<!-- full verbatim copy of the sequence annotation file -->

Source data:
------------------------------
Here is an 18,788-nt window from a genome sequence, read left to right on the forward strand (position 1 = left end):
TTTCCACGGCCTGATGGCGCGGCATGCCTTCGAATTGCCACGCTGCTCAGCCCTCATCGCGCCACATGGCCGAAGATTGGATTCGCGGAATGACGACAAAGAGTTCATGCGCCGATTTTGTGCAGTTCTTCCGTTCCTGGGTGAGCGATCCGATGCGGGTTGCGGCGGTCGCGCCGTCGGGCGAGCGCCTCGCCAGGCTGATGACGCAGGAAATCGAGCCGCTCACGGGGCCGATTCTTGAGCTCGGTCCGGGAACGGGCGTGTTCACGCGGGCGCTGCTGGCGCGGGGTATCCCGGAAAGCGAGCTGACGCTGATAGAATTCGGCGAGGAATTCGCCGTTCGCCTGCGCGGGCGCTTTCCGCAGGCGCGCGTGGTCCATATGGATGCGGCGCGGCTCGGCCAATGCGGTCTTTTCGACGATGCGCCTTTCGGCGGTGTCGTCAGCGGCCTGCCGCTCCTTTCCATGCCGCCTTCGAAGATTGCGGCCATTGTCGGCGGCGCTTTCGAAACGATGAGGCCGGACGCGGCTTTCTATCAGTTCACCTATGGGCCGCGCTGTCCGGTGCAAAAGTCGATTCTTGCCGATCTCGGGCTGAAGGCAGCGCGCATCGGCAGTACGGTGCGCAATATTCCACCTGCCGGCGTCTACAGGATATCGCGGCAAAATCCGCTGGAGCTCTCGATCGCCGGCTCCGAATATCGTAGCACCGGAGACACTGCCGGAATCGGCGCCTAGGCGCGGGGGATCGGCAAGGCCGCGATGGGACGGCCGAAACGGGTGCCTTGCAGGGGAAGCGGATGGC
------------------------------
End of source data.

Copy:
Here is an 18,788-nt window from a genome sequence, read left to right on the forward strand (position 1 = left end):
TTTCCACGGCCTGATGGCGCGGCATGCCTTCGAATTGCCACGCTGCTCAGCCCTCATCGCGCCACATGGCCGAAGATTGGATTCGCGGAATGACGACAAAGAGTTCATGCGCCGATTTTGTGCAGTTCTTCCGTTCCTGGGTGAGCGATCCGATGCGGGTTGCGGCGGTCGCGCCGTCGGGCGAGCGCCTCGCCAGGCTGATGACGCAGGAAATCGAGCCGCTCACGGGGCCGATTCTTGAGCTCGGTCCGGGAACGGGCGTGTTCACGCGGGCGCTGCTGGCGCGGGGTATCCCGGAAAGCGAGCTGACGCTGATAGAATTCGGCGAGGAATTCGCCGTTCGCCTGCGCGGGCGCTTTCCGCAGGCGCGCGTGGTCCATATGGATGCGGCGCGGCTCGGCCAATGCGGTCTTTTCGACGATGCGCCTTTCGGCGGTGTCGTCAGCGGCCTGCCGCTCCTTTCCATGCCGCCTTCGAAGATTGCGGCCATTGTCGGCGGCGCTTTCGAAACGATGAGGCCGGACGCGGCTTTCTATCAGTTCACCTATGGGCCGCGCTGTCCGGTGCAAAAGTCGATTCTTGCCGATCTCGGGCTGAAGGCAGCGCGCATCGGCAGTACGGTGCGCAATATTCCACCTGCCGGCGTCTACAGGATATCGCGGCAAAATCCGCTGGAGCTCTCGATCGCCGGCTCCGAATATCGTAGCACCGGAGACACTGCCGGAATCGGCGCCTAGGCGCGGGGGATCGGCAAGGCCGCGATGGGACGGCCGAAACGGGTGCCTTGCAGGGGAAGCGGATGGC